By: David Bridgers, M.D.
43 y/o AAM with a hx, HTN, and long term ETOH abuse, who presented to the Urology service after being seen in the ED for Hematuria, and being diagnosed with a renal mass. He was 1 day s/p nephrectomy. He was on epidural pain medications per pain control. He was reported to be agitated when the nursing staff evaluated him.The
The Urology team evaluated the patient and after realizing that he had not had a drink in 36 hours they called for a Medicine consult for management of DTs.
Minor Withdrawal Symptoms:
-occur w/i 6 hours of cessation
-insomnia, tremulousness, mild anxiety, GI upset, diaphoresis, HA, palpitations, and anorexia.
-usually resolve w/i 24-48 hrs.
-vary from episode to episode
-w/i 48 hours of last drink
-3% of chronic alcoholics develop this
-3% of those who seize develop Status Epilepticus
- 12- 24 hr. onset after last drink
- usually visual
- Resolve w/i 24-48 hr.
- NOT synonymous with DT’s
*other signs may or may not be present
* time course is different
* not usually associated with clouding of the sensorium
- 5% of patients who withdraw
- typically begin b/w 48 and 96 hours
- typically last 1-5 days
- longer periods requiring massive doses of medications have been described (Wolf et. Al 1993)
- Early figures of associated mortality were as high as 37%
- Now mortality is felt to be 5%. This is likely due to earlier diagnosis, improved pharmacological, and non-pharmocologic management, and improved treatment of co-morbid conditions.
-Mortality risk is greater:
2. Concomitant lung Dz
3. Core body temp >104
4. Co-existing liver Dz.
- Death is usually due to arrhythmia or secondary complications. (pneumonia,liver failure)
-Ideally a quiet and protective setting, unless pt. Is at higher risk for complications, then they should be in a ICU.
- JAMA July 9,1997
- Goal was to establish evidence based guidelines for the treatment of Alcohol withdrawal syndromes
1. Severity of withdrawal syndrome
2. Alcohol Withdrawal Delirium
3. Withdrawal Seizures
4. Completion of withdrawal
5. Entry into Rehab
- Structured Severity Assessment Scale
-Objective Scale for use by health care personel to evaluate patients at risk for developing alcohol withdrawal syndromes, and quantify the severity of withdrawal.
Dosing Schedules which are acceptable:
1. Fixed - most useful in high risk pts.
2. Symptom Triggered - Based on certain CIWA-Ar scores.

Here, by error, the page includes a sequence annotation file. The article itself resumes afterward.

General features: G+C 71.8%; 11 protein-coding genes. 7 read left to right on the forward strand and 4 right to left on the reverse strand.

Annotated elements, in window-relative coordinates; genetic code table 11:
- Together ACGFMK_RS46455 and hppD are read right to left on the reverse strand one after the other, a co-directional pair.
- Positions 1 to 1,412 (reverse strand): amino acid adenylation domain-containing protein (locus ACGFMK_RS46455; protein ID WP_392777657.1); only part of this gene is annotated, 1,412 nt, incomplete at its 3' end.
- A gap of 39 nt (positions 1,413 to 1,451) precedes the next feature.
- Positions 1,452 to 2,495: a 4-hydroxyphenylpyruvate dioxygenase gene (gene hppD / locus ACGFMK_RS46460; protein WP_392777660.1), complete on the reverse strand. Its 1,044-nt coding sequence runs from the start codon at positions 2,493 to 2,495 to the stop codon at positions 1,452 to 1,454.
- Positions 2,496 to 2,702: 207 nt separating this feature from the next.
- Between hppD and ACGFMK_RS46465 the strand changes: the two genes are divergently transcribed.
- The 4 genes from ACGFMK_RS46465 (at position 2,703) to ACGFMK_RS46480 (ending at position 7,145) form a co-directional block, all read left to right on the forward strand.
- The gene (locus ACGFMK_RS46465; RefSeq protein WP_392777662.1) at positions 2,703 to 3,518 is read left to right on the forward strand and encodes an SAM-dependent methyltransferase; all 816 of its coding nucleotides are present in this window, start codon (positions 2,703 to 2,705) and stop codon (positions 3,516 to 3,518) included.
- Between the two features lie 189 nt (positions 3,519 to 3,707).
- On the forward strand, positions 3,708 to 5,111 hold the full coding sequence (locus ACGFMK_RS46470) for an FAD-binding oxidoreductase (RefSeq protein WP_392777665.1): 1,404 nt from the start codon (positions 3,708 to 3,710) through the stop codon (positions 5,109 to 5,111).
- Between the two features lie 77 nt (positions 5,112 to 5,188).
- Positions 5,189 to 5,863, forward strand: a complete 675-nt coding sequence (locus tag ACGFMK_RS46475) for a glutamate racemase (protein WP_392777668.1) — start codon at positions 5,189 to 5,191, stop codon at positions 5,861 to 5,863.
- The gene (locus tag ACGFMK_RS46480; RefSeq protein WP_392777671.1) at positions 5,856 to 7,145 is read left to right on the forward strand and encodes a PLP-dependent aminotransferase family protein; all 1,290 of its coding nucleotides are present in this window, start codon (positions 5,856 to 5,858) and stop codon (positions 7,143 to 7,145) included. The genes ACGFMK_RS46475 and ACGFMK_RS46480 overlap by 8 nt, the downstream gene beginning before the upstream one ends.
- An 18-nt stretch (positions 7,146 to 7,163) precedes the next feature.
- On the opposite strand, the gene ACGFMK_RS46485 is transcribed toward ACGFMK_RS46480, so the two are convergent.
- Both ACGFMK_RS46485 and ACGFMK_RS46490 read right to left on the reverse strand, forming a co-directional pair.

3. Front Loaded - Auto taper method. Not in Working Group Recommendations, but supported by other studies
1. Long acting may be more effective in controlling seizures
2. Long acting contributes to smoother withdrawal and less rebound
3. Short acting have lower risk of oversedation
4. Certain Benzos have higher potential for abuse
5. Cost varies considerably
1. Mild Symptoms (CIWA-Ar score <8-10) reasonable option is non-pharmacological supportive therapy and cont. monitoring.
Moderate Symptoms (score 8-15) symptomatic administration of medications, with hourly assessment. Regimen recommended :
1.Librium 50-100 mg
2.Valium 10-20 mg
3.Ativan 2-4 mg.
Severe Symptoms (score >15) - Provide Fixed scheduled medications in the amounts necessary to control symptoms. Regimen Recommended:
1.Librium:50 mg q 6 hrs. x 4 doses then 25 mg q 6 hrs. x 4 doses
2.Valium: 10 mg q 6 hrs. x 4 doses then 5 mg q 6x 8 doses
3.Ativan: 2 mg q 6 x 4 doses then 1 mg q6 x 8 doses.
Additional PRN dosing if necessary
2. For pts. With a hx of Sz. Provide 1 of the proposed fixed regimens on presentation, regardless of the severity of withdrawal.
(monitoring and symptomatic tx is reasonable)
3. Early treatment of those with severe co-morbidities is warranted.
Pt. was seen by the internal medicine consult team. He was found to be mildly sedated from pain medicines but would answer questions. He had mild pain from incision site, but otherwise had no tremors, nausea, diaphoresis, or signs of anxiety/agitation. He had no visual or auditory hallucinations. Physical exam was benign.
The CIWA-Ar score was used in assessing the patient, and he was found to have a CIWA-Ar of 0. The urology team was notified of findings and a copy of the CIWA-Ar scale was applied to his chart.